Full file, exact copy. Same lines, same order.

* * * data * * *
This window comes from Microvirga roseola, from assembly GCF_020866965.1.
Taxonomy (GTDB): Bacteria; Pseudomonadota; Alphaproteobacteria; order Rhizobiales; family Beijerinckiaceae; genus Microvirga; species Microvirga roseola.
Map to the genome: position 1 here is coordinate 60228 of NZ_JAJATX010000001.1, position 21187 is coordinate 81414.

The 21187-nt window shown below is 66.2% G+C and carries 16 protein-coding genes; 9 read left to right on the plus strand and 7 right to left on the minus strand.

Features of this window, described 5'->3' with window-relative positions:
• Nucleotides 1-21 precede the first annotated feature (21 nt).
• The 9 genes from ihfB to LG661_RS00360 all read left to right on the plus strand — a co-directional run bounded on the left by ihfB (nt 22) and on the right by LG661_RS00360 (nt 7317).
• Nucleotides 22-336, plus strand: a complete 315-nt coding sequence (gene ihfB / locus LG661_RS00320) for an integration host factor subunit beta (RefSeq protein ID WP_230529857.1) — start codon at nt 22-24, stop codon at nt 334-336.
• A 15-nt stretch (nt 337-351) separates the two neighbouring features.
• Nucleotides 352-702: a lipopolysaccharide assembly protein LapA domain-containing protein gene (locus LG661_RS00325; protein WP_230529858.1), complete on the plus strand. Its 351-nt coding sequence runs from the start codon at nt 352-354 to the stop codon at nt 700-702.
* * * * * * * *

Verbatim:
This window comes from Microvirga roseola, from assembly GCF_020866965.1.
Taxonomy (GTDB): Bacteria; Pseudomonadota; Alphaproteobacteria; order Rhizobiales; family Beijerinckiaceae; genus Microvirga; species Microvirga roseola.
Map to the genome: position 1 here is coordinate 60228 of NZ_JAJATX010000001.1, position 21187 is coordinate 81414.

The 21187-nt window shown below is 66.2% G+C and carries 16 protein-coding genes; 9 read left to right on the plus strand and 7 right to left on the minus strand.

Features of this window, described 5'->3' with window-relative positions:
• Nucleotides 1-21 precede the first annotated feature (21 nt).
• The 9 genes from ihfB to LG661_RS00360 all read left to right on the plus strand — a co-directional run bounded on the left by ihfB (nt 22) and on the right by LG661_RS00360 (nt 7317).
• Nucleotides 22-336, plus strand: a complete 315-nt coding sequence (gene ihfB / locus LG661_RS00320) for an integration host factor subunit beta (RefSeq protein ID WP_230529857.1) — start codon at nt 22-24, stop codon at nt 334-336.
• A 15-nt stretch (nt 337-351) separates the two neighbouring features.
• Nucleotides 352-702: a lipopolysaccharide assembly protein LapA domain-containing protein gene (locus LG661_RS00325; protein WP_230529858.1), complete on the plus strand. Its 351-nt coding sequence runs from the start codon at nt 352-354 to the stop codon at nt 700-702.